Rising numbers of pupils are seeking counselling because of exam stress, according to children’s charity Childline.
Thousands of children turned to the helpline in 2016-17 after struggling alone with the pressures of exams, new figures show.
The findings come in the week that 11-year-olds across England take their Sats, and as teenagers prepare for upcoming GCSEs and A levels.
Overall, Childline provided 3,135 counselling sessions related to exam stress over the last financial year – equivalent to almost nine a day.
More than a fifth of these took place in May – the start of the summer exam season – with pupils telling counsellors that they were worried about heavy workloads and feeling unprepared.
The numbers of exam-related sessions has risen by 11 per cent over the last two years, the NSPCC-run phoneline said.
Children aged 12 to 15 are the most likely to seek help over exam stress. But this year the biggest rise was among 16-18 year olds, many of whom will have been studying for A levels.
One teenage boy told Childline: "I'm really feeling the pressure of A levels. I've been having panic attacks and difficulty breathing. I'm so afraid of not getting the right grades and I'm stressed about the future. My life could turn out so differently, depending on what I get."
NSPCC chief executive Peter Wanless said: "Exams are important, but worrying and panicking about them can be counter-productive, leaving young people unable to revise and prepare.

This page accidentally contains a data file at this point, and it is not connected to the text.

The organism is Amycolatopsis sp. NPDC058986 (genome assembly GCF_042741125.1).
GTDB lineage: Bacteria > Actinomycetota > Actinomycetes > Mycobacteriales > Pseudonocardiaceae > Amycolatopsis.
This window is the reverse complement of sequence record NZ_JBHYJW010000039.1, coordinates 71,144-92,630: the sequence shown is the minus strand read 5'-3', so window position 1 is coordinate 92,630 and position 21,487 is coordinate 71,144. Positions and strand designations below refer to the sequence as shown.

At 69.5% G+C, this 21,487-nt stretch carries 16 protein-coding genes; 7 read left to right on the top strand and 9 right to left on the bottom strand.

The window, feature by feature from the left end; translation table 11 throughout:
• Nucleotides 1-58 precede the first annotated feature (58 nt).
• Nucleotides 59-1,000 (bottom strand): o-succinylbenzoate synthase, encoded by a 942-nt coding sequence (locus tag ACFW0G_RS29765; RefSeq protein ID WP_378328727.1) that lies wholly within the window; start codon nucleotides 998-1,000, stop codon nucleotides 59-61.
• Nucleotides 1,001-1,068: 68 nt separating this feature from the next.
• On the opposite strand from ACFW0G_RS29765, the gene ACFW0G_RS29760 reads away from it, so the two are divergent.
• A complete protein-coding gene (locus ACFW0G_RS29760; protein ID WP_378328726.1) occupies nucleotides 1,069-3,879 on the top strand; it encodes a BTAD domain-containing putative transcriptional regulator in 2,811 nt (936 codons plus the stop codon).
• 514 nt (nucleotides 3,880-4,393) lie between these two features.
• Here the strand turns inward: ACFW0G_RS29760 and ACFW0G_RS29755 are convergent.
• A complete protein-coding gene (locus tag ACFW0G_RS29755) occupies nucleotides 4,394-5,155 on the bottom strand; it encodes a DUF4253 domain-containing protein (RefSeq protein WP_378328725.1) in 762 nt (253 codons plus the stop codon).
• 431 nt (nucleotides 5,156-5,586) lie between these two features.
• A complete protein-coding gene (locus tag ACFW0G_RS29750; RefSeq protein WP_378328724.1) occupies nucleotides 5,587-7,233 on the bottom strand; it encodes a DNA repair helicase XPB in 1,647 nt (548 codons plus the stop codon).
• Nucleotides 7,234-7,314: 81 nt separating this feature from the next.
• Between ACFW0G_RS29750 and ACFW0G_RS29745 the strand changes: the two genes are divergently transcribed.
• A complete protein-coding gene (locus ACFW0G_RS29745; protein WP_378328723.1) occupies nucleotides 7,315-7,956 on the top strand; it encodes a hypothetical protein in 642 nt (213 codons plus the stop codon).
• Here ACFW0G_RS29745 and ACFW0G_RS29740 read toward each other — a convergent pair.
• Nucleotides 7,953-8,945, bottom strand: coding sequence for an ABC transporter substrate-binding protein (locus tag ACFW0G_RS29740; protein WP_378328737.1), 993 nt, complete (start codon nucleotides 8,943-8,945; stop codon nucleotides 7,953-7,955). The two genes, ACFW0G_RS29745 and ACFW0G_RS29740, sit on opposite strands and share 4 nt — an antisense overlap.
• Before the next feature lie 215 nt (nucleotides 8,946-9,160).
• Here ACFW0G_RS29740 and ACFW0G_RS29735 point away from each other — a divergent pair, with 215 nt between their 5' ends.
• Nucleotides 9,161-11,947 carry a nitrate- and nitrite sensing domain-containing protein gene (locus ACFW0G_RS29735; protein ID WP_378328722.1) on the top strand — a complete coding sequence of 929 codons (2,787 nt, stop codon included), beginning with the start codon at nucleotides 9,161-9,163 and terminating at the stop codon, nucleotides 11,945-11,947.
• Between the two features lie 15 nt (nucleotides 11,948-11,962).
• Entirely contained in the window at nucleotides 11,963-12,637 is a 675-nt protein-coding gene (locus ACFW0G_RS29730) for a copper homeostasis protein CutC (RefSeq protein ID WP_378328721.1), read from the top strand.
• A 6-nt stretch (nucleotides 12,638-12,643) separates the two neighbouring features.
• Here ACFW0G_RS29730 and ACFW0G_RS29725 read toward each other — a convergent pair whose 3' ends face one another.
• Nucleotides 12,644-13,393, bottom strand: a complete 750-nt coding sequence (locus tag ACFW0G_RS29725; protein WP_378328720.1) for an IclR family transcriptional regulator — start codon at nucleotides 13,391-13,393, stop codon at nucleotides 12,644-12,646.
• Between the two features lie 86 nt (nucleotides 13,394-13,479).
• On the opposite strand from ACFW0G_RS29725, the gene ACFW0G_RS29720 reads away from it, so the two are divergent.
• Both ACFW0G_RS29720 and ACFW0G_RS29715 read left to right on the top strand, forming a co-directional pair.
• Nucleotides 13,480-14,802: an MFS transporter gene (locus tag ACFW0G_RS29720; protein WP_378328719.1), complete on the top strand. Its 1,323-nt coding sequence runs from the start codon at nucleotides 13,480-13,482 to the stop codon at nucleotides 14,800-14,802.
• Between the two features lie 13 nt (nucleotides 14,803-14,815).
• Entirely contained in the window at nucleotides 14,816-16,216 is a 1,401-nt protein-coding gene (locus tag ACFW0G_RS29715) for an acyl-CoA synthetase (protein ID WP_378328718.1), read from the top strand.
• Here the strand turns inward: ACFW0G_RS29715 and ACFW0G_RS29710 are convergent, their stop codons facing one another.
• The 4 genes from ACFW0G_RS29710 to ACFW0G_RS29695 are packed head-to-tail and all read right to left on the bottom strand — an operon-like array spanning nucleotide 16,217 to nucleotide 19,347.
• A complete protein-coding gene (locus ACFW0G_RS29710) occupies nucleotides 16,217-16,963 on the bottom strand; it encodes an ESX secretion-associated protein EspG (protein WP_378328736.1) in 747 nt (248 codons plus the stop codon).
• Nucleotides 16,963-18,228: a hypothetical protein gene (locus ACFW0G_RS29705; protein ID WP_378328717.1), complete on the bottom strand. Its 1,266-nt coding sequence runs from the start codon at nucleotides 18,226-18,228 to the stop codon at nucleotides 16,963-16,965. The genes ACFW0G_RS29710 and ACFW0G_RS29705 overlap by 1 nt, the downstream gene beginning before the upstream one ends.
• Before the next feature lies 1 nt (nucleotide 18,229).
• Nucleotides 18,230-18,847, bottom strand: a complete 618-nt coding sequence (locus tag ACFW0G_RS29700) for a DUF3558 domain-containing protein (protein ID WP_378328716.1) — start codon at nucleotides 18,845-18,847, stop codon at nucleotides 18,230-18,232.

“It is vital that young people are supported by family, friends and teachers during the exam period."
Dame Esther Rantzen, Childline's founder and president, said: "Young people are turning to Childline because they have nobody else to confide in safely when they are desperately anxious.
"We need to recognise how stressful exams can be and reassure our young people and support them through these tough times, which I remember only too well in my life, and my children's lives."
Childline advised young people taking exams to make sure they take regular breaks, do some physical exercise, go to bed at a reasonable hour and try to think positively, even if they do not feel like it. The hotline also encouraged them not to compare themselves with their classmates.
Parents can help to ease stress by not placing unnecessary pressure on children, by encouraging them to take breaks and to be supportive, and to ease their worries by talking to them.